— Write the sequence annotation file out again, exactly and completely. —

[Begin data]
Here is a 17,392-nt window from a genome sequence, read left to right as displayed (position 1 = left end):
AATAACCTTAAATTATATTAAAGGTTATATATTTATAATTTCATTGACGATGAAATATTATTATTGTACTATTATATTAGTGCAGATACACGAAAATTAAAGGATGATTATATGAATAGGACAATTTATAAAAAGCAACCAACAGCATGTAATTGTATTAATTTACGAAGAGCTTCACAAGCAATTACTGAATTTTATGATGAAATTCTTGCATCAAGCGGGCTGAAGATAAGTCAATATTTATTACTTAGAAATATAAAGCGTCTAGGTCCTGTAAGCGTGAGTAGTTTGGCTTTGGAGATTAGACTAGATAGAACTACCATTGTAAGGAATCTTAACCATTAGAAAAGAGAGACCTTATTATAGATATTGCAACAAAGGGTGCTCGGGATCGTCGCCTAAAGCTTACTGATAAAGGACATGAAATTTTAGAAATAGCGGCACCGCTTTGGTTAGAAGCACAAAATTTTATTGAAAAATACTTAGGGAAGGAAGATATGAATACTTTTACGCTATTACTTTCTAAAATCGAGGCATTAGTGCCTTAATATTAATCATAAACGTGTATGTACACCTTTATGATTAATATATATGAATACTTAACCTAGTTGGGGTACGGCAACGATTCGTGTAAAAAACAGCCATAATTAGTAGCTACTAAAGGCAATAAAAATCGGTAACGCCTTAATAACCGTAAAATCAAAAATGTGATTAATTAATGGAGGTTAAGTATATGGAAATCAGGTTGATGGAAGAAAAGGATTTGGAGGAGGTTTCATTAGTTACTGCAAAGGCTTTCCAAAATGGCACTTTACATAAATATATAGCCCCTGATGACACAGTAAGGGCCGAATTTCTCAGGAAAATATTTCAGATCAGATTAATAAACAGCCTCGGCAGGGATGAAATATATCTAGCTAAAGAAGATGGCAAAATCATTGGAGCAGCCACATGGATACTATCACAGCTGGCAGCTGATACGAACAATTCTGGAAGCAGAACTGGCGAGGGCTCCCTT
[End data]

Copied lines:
Here is a 17,392-nt window from a genome sequence, read left to right as displayed (position 1 = left end):
AATAACCTTAAATTATATTAAAGGTTATATATTTATAATTTCATTGACGATGAAATATTATTATTGTACTATTATATTAGTGCAGATACACGAAAATTAAAGGATGATTATATGAATAGGACAATTTATAAAAAGCAACCAACAGCATGTAATTGTATTAATTTACGAAGAGCTTCACAAGCAATTACTGAATTTTATGATGAAATTCTTGCATCAAGCGGGCTGAAGATAAGTCAATATTTATTACTTAGAAATATAAAGCGTCTAGGTCCTGTAAGCGTGAGTAGTTTGGCTTTGGAGATTAGACTAGATAGAACTACCATTGTAAGGAATCTTAACCATTAGAAAAGAGAGACCTTATTATAGATATTGCAACAAAGGGTGCTCGGGATCGTCGCCTAAAGCTTACTGATAAAGGACATGAAATTTTAGAAATAGCGGCACCGCTTTGGTTAGAAGCACAAAATTTTATTGAAAAATACTTAGGGAAGGAAGATATGAATACTTTTACGCTATTACTTTCTAAAATCGAGGCATTAGTGCCTTAATATTAATCATAAACGTGTATGTACACCTTTATGATTAATATATATGAATACTTAACCTAGTTGGGGTACGGCAACGATTCGTGTAAAAAACAGCCATAATTAGTAGCTACTAAAGGCAATAAAAATCGGTAACGCCTTAATAACCGTAAAATCAAAAATGTGATTAATTAATGGAGGTTAAGTATATGGAAATCAGGTTGATGGAAGAAAAGGATTTGGAGGAGGTTTCATTAGTTACTGCAAAGGCTTTCCAAAATGGCACTTTACATAAATATATAGCCCCTGATGACACAGTAAGGGCCGAATTTCTCAGGAAAATATTTCAGATCAGATTAATAAACAGCCTCGGCAGGGATGAAATATATCTAGCTAAAGAAGATGGCAAAATCATTGGAGCAGCCACATGGATACTATCACAGCTGGCAGCTGATACGAACAATTCTGGAAGCAGAACTGGCGAGGGCTCCCTT